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New Theory Cracks Open the Black Box of Deep Learning

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Even as machines known as “deep neural networks” have learned to converse, drive cars, beat video games and Go champions, dream, paint pictures and help make scientific discoveries, they have also confounded their human creators, who never expected so-called “deep-learning” algorithms to work so well. No underlying principle has guided the design of these learning systems, other than vague inspiration drawn from the architecture of the brain (and no one really understands how that operates either).

Like a brain, a deep neural network has layers of neurons — artificial ones that are figments of computer memory. When a neuron fires, it sends signals to connected neurons in the layer above. During deep learning, connections in the network are strengthened or weakened as needed to make the system better at sending signals from input data — the pixels of a photo of a dog, for instance — up through the layers to neurons associated with the right high-level concepts, such as “dog.” After a deep neural network has “learned” from thousands of sample dog photos, it can identify dogs in new photos as accurately as people can. The magic leap from special cases to general concepts during learning gives deep neural networks their power, just as it underlies human reasoning, creativity and the other faculties collectively termed “intelligence.” Experts wonder what it is about deep learning that enables generalization — and to what extent brains apprehend reality in the same way.

Last month, a YouTube video of a conference talk in Berlin, shared widely among artificial-intelligence researchers, offered a possible answer. In the talk, Naftali Tishby, a computer scientist and neuroscientist from the Hebrew University of Jerusalem, presented evidence in support of a new theory explaining how deep learning works. Tishby argues that deep neural networks learn according to a procedure called the “information bottleneck,” which he and two collaborators first described in purely theoretical terms in 1999. The idea is that a network rids noisy input data of extraneous details as if by squeezing the information through a bottleneck, retaining only the features most relevant to general concepts. Striking new computer experiments by Tishby and his student Ravid Shwartz-Ziv reveal how this squeezing procedure happens during deep learning, at least in the cases they studied.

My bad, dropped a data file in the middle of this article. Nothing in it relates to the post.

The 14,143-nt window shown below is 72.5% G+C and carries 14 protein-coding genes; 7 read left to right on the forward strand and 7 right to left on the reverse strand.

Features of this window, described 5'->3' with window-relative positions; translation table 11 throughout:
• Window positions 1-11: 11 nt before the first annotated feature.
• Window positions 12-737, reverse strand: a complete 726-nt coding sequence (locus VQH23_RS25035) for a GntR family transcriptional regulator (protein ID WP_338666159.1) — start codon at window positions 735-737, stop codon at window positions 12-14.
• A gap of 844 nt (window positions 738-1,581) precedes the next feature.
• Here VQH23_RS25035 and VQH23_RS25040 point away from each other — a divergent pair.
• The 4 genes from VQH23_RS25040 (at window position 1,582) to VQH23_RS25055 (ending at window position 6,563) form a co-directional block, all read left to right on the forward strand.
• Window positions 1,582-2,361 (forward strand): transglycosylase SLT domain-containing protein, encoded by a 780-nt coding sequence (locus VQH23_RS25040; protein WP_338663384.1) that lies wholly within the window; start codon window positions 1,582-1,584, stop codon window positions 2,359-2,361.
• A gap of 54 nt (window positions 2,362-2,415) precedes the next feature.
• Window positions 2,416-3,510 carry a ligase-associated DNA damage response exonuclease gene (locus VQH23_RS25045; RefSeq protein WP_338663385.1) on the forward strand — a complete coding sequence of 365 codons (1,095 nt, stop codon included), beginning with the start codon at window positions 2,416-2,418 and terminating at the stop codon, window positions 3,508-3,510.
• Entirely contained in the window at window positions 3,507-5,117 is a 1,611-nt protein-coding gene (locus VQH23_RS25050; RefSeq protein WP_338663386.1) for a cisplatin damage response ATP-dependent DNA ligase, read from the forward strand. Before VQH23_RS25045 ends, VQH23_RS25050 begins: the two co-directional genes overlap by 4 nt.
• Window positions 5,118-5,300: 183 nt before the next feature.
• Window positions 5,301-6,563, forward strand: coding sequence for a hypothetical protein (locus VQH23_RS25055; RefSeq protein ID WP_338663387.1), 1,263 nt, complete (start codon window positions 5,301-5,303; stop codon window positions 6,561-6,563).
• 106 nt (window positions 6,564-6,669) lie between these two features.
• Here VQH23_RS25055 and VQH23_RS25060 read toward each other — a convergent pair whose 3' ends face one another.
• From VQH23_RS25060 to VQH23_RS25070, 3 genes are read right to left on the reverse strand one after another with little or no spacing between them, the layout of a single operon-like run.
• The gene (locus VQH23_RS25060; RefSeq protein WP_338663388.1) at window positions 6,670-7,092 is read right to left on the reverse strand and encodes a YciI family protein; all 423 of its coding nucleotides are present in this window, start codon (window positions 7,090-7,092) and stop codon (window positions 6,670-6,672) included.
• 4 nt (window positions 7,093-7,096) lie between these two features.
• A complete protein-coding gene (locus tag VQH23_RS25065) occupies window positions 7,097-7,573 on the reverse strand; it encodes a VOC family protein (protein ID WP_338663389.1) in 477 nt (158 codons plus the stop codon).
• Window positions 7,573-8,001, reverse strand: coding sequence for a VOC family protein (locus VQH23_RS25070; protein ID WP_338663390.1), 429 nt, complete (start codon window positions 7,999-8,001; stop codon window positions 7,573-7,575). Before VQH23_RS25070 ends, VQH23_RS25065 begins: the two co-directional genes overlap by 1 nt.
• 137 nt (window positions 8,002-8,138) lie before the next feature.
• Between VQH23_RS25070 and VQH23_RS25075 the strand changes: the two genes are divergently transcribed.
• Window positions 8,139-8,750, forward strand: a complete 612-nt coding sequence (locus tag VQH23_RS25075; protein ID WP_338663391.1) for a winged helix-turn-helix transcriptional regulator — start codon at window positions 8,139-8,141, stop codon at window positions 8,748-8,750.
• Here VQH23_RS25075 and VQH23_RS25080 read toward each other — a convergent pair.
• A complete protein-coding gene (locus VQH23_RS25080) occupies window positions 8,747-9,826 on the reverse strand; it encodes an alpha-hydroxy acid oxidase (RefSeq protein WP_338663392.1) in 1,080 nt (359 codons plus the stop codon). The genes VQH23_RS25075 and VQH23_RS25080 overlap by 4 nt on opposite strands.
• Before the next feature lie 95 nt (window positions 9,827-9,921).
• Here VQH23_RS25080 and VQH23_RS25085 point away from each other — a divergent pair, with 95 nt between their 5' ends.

Tishby’s findings have the AI community buzzing. “I believe that the information bottleneck idea could be very important in future deep neural network research,” said Alex Alemi of Google Research, who has already developed new approximation methods for applying an information bottleneck analysis to large deep neural networks. The bottleneck could serve “not only as a theoretical tool for understanding why our neural networks work as well as they do currently, but also as a tool for constructing new objectives and architectures of networks,” Alemi said.

Some researchers remain skeptical that the theory fully accounts for the success of deep learning, but Kyle Cranmer, a particle physicist at New York University who uses machine learning to analyze particle collisions at the Large Hadron Collider, said that as a general principle of learning, it “somehow smells right.”

Geoffrey Hinton, a pioneer of deep learning who works at Google and the University of Toronto, emailed Tishby after watching his Berlin talk. “It’s extremely interesting,” Hinton wrote. “I have to listen to it another 10,000 times to really understand it, but it’s very rare nowadays to hear a talk with a really original idea in it that may be the answer to a really major puzzle.”

According to Tishby, who views the information bottleneck as a fundamental principle behind learning, whether you’re an algorithm, a housefly, a conscious being, or a physics calculation of emergent behavior, that long-awaited answer “is that the most important part of learning is actually forgetting.”

The Bottleneck